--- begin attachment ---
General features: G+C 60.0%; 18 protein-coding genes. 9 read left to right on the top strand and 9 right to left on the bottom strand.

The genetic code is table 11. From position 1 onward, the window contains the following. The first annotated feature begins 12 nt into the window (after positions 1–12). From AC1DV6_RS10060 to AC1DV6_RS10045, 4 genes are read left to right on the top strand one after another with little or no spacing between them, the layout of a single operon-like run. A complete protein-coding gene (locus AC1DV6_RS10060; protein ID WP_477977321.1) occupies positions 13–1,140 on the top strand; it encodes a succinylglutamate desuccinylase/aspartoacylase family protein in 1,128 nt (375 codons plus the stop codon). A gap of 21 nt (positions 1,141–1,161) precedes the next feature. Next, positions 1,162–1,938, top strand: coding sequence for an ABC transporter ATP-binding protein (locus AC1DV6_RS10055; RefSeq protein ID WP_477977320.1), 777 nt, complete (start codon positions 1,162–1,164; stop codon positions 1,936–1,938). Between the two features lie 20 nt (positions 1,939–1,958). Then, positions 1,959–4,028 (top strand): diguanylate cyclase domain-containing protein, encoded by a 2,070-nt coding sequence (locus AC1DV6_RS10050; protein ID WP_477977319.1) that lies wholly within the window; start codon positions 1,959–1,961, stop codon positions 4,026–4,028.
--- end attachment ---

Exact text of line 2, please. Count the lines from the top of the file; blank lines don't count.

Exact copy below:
The genetic code is table 11. From position 1 onward, the window contains the following. The first annotated feature begins 12 nt into the window (after positions 1–12). From AC1DV6_RS10060 to AC1DV6_RS10045, 4 genes are read left to right on the top strand one after another with little or no spacing between them, the layout of a single operon-like run. A complete protein-coding gene (locus AC1DV6_RS10060; protein ID WP_477977321.1) occupies positions 13–1,140 on the top strand; it encodes a succinylglutamate desuccinylase/aspartoacylase family protein in 1,128 nt (375 codons plus the stop codon). A gap of 21 nt (positions 1,141–1,161) precedes the next feature. Next, positions 1,162–1,938, top strand: coding sequence for an ABC transporter ATP-binding protein (locus AC1DV6_RS10055; RefSeq protein ID WP_477977320.1), 777 nt, complete (start codon positions 1,162–1,164; stop codon positions 1,936–1,938). Between the two features lie 20 nt (positions 1,939–1,958). Then, positions 1,959–4,028 (top strand): diguanylate cyclase domain-containing protein, encoded by a 2,070-nt coding sequence (locus AC1DV6_RS10050; protein ID WP_477977319.1) that lies wholly within the window; start codon positions 1,959–1,961, stop codon positions 4,026–4,028.